What does it mean to be "modern"? We might call it up-to-date, or contemporary or perhaps recent. In art, we add an "ism" and talk about Modernism. Roughly speaking, we mean the time from about 1880 to the start of WW II. But in fact, art historians have as much trouble agreeing on the time frame as the meaning of this term. It's a little like Romanticism in that sense. Okay, if we can't precisely place the time frame, how about its meaning? Well, Modernism demands two characteristics. One, being a general tendency for each generation to improve upon the best of the previous generation. The second characteristic is a belief that art could have an impact on modern life and problems. Of course there was little agreement on what those problems were, but that didn't change the emphasis on the fact that art could be part of their solution.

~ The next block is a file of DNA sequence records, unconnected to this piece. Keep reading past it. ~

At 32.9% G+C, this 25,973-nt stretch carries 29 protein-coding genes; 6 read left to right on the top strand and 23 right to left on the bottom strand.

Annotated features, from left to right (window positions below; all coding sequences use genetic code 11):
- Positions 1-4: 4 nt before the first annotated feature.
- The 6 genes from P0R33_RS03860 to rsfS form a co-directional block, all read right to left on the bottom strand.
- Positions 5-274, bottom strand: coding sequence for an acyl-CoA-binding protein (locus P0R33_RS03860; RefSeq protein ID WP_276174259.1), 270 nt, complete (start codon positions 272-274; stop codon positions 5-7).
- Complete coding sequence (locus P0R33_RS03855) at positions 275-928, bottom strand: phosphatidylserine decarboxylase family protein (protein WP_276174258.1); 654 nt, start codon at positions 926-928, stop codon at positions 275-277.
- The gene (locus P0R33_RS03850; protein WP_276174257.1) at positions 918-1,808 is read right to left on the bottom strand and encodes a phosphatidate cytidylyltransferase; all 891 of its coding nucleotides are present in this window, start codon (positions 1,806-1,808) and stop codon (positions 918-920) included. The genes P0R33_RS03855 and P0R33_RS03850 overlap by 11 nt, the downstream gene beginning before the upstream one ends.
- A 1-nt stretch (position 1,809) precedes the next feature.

To our eyes today, both these elements seem a bit naive. Most artist have now long since given up on the idea that there is any kind mainstream art, much less any linear development of it. It seems the our definitions of art have become too broad for it to have a mainstream. And, if ever there was a time when art had much of an impact on society's major problems, I think we're safe in saying it has now passed. When did it pass? That's a little harder to say. Possibly around the end of the 1960s when art historians started talking about the Post-Modern age. But the transition wasn't like passing through a door; it was more accurately like entering a fog.
|Mount Sainte Victoire (One of many versions),|
1882-85, Paul Cezanne